Feminism is alive, but unfortunately in mainstream cinema it’s in very poor health. Grrrr.

    • ‘Y Tu Mama Tambien’ will, I suspect, NEVER get a remake in the US due to its horrendous implication that an attractive woman might want to take control and have sex on her terms with a couple of younger men. Compare & contrast with a multitude of films where it’s absolutely dandy for older male leads to nob women half their age. In fact, expected.

    ** ‘Network’ was probably the peak of female equality in cinema. That was 38 years ago. The environment has gone steadily downhill since then.


    • I should also point out to those who have got this far but not seen her move that her beauty comes alive on screen. Pictures do her few favours by comparison.


  5. Interesting article. On the topic of Green as a potential A-Lister can anyone state how her American accent sounds? A passable American accent would certainly help her in Hollywood.

    Also, I have to disagree slightly with sentence.

    In the US, it grossed a mere $80 million against a $150 million dollar production budget. Fortunately, it performed much better overseas where it turned a profit.

    While it certainly performed better overseas, I doubt it actually turned a profit theatrically. $80 million domestically + $165 million internationally means a worldwide total of $245 million and since modern films (especially tentpoles) need to make at least double their listed production budget (in order to cover marketing expenses and the exhibitors’ cut) just to break even I can’t see anyway Dark Shadows could be in the black based just on the theatrical gross. (And actually since Burton and Depp both likely got first dollar deals for it DS probably needed closer to a 2.5 or even 3 multiplier to break even.)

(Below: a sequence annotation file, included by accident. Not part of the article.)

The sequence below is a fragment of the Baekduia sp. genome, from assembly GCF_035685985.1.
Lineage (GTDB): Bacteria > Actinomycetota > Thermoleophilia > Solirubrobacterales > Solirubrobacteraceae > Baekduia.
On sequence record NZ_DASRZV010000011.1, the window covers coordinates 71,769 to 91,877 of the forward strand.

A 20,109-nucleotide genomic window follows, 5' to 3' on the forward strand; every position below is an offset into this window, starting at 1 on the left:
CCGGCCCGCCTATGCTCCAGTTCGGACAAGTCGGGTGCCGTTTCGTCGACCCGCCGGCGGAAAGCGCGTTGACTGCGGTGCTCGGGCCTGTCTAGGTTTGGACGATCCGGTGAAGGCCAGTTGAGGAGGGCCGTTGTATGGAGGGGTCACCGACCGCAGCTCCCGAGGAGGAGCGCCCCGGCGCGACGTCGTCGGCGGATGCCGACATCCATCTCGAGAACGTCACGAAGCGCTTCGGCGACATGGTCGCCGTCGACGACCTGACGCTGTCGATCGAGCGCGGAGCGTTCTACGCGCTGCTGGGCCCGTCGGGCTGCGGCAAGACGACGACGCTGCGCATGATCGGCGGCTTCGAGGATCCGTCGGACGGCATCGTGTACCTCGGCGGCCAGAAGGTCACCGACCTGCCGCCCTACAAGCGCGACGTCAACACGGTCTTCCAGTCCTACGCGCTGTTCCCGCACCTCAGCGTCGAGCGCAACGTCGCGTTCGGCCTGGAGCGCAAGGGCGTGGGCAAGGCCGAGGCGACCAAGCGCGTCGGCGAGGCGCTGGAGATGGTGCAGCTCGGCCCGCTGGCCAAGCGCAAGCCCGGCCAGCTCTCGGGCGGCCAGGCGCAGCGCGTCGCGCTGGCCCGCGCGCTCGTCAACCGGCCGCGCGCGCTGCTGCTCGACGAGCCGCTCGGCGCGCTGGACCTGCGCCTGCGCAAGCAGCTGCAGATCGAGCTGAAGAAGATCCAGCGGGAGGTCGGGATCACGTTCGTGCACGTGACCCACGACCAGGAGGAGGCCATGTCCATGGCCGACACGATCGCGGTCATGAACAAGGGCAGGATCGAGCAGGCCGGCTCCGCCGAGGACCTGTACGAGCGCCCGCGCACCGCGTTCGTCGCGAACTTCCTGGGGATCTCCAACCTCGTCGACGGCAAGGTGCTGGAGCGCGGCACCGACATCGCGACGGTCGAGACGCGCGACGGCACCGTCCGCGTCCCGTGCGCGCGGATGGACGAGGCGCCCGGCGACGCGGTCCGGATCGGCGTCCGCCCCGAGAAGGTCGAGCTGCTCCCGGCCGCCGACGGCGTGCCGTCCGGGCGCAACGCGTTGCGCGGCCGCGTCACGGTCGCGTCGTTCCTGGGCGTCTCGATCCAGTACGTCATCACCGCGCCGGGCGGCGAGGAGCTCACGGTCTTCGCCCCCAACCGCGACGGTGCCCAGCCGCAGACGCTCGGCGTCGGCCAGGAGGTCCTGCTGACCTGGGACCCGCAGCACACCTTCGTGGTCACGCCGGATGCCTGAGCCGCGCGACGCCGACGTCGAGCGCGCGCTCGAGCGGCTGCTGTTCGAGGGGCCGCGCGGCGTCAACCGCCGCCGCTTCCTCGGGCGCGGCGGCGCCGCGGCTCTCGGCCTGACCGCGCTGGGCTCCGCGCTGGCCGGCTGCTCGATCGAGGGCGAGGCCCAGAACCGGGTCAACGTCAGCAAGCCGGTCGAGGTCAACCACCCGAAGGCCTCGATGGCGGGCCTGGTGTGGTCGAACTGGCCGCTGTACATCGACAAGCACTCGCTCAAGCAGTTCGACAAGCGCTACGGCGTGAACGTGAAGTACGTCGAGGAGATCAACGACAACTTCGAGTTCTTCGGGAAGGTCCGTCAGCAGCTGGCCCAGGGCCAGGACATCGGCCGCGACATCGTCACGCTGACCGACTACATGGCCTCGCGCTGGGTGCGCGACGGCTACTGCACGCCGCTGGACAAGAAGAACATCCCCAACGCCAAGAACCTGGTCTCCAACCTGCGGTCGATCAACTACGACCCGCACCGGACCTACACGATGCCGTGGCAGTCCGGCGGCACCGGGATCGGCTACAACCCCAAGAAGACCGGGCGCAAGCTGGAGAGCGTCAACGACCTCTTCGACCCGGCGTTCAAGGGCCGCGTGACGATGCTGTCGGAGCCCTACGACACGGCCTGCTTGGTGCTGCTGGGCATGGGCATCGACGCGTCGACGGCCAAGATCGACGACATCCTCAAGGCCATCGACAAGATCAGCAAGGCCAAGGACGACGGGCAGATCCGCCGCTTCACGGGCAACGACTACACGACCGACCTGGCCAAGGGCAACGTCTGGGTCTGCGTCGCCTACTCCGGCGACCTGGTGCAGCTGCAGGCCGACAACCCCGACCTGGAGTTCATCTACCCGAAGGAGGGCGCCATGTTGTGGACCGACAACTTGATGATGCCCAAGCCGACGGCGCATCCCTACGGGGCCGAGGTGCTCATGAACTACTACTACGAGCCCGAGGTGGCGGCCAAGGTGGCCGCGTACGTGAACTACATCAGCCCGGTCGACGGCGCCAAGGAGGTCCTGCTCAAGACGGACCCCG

6. Ah, Camelot. I watched the first few episodes, until it took a week off. In that time were the first two episodes of Game of Thrones, which did all the same things except a hundred times better. While I tried to watch the next episode, it just wasn’t same.

    Also, the director’s cut of Kingdom of Heaven is pretty good.

    One thing that may have affected her career, she’s probably currently the highest-profile actress who has no problem getting naked on camera. You don’t see much of that around these days. If there’s a (seemingly) good role around that also requires nudity, she seems to be the one to call.


    • Yeah, Camelot had so much potential. But it was so dull and yet at the same time silly. It was a wasted opportunity. But the fact that it did not get renewed for several seasons freed Green up for Penny Dreadful which is a lot more interesting. I’m looking forward to the second season of that show.


  7. She had the potential to be a star. She is beautiful, talented, and mysterious enough that you always want to know more. But if you read about ALL the roles she turned down or backed out of that could’ve made her a star, it seems she’s made a conscious decision not to be one.